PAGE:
Abstract: This paper analyzes optimal policy in setups where both the leader and the follower have doubts about the probability model of uncertainty. I illustrate the methodology in two environments: a) an industry populated with a large firm and many small firms in a competitive fringe, where both types of firms doubt the probability model of demand shocks, and b) a general equilibrium economy, where a policymaker taxes linearly the labor income of a representative household in order to finance an exogenous stream of stochastic spending shocks. The policymaker can distrust the probability model of spending shocks more, the same, or less than the household. Whenever there are doubts about the model, cautious agents form endogenous worst-case beliefs by assigning high probability on low profitability or low-utility events. There are two forces that shape optimal policy results: the manipulation of the endogenous beliefs of the follower to the benefit of the leader, and the discrepancy (if any) in the pessimistic beliefs between the leader and the follower. Depending on the application, the leader may amplify or mitigate the worst-case beliefs of the follower.
    Keywords: model uncertainty; ambiguity aversion; multiplier preferences; misspecification; robustness; martingale; monopolist; competitive fringe; demand uncertainty; Ramsey taxation
    JEL: D80 E62 H21 H63
    Date: 2020–07–31
  9. By: Sebastian Koehne; Dominik Sachs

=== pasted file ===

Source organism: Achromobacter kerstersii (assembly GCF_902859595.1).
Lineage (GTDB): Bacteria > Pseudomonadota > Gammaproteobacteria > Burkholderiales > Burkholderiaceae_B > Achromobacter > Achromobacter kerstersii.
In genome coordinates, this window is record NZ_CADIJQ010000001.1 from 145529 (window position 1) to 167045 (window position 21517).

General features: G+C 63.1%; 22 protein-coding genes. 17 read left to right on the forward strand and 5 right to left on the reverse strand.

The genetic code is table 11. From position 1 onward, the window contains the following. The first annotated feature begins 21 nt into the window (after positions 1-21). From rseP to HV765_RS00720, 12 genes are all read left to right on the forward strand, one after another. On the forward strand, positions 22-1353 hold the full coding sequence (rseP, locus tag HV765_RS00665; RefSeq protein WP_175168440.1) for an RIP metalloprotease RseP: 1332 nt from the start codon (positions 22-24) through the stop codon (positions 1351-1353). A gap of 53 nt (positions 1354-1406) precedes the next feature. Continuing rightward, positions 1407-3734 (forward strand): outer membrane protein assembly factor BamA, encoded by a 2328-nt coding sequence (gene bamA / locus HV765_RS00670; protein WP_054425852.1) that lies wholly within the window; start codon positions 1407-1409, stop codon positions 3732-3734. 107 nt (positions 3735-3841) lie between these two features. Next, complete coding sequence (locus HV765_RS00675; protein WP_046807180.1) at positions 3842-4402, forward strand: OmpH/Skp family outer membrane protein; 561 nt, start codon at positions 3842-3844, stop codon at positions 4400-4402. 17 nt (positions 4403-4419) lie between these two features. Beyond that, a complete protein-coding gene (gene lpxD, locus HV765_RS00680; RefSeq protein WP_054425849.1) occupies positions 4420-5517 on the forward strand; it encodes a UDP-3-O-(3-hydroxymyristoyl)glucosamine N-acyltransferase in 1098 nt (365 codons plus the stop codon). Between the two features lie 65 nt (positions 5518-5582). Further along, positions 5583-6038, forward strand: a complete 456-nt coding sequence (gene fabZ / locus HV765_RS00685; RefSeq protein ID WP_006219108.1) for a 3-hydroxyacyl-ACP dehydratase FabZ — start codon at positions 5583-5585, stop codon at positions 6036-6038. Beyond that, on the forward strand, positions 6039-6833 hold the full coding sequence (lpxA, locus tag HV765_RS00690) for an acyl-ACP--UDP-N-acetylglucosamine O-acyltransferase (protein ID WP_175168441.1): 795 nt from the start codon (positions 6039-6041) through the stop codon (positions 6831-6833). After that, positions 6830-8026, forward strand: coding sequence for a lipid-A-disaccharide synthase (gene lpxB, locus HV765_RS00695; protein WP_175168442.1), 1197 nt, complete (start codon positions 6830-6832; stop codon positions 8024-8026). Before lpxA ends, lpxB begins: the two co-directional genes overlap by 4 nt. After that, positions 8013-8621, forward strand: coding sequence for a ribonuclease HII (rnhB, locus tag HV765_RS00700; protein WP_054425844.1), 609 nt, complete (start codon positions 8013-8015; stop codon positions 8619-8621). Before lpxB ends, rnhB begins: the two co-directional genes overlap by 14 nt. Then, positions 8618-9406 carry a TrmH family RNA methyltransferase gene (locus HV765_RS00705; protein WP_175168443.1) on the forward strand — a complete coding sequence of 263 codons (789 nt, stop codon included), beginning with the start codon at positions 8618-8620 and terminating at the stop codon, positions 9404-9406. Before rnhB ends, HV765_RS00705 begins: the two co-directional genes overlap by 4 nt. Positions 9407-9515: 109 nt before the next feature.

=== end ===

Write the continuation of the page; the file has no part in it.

Abstract: We analyze Pareto-efficient tax deduction rules for work-related expenses. Pareto efficiency dictates a strict rule for marginal deductions along the income distribution. An immediate implication is a recipe for designing Pareto-improving reforms. We apply our theory and simulate a Pareto-improving reform that introduces deductions for non-care household services (housekeeping, gardening, laundry) in the United States. The reform combines marginal deduction rates for household services between 55% and 85% with a slight increase in marginal tax rates.
    Keywords: optimal taxation, tax deduction, Pareto-improving tax reform
    JEL: D82 H21
    Date: 2020
  10. By: Julien Blasco; Elvire Guillaud; Michaël Zemmour
    Abstract: Consumption taxes are often considered as the most anti-redistributive component of the tax system. Yet, very few estimates, and fewer international comparisons of the redistributive impact of consumption taxes exist in the literature, due to scarce data on household expenditures. We use household budget surveys and microsimulation to provide consistent estimates of the regressivity of consumption taxes for a large panel of countries and years. We propose a new method for imputing consumption expenditure across countries, using widely available data on income and socio-demographic characteristics of households. We show that including the distribution of housing rents, when data is available, to impute households' consumption greatly improves the prediction of the model. Our results are threefold. First, there is a 1 to 2 ratio between the propensity to consume of the top decile (around 50% of their income) and that of the bottom decile (100% of income). Second, consumption taxes entail a signifficant rise in the Gini coeficient of income (between 0.01 and 0.04 point), yet of much smaller magnitude than the positive redistribution operated by direct taxes and transfers. Third, cross-country differences in the distributive effect of consumption taxes are mainly explained by variations in the tax rate (from 7 to 24% in our sample), rather than variations in the distribution of consumption, since everywhere the propensity to consume declines sharply with income.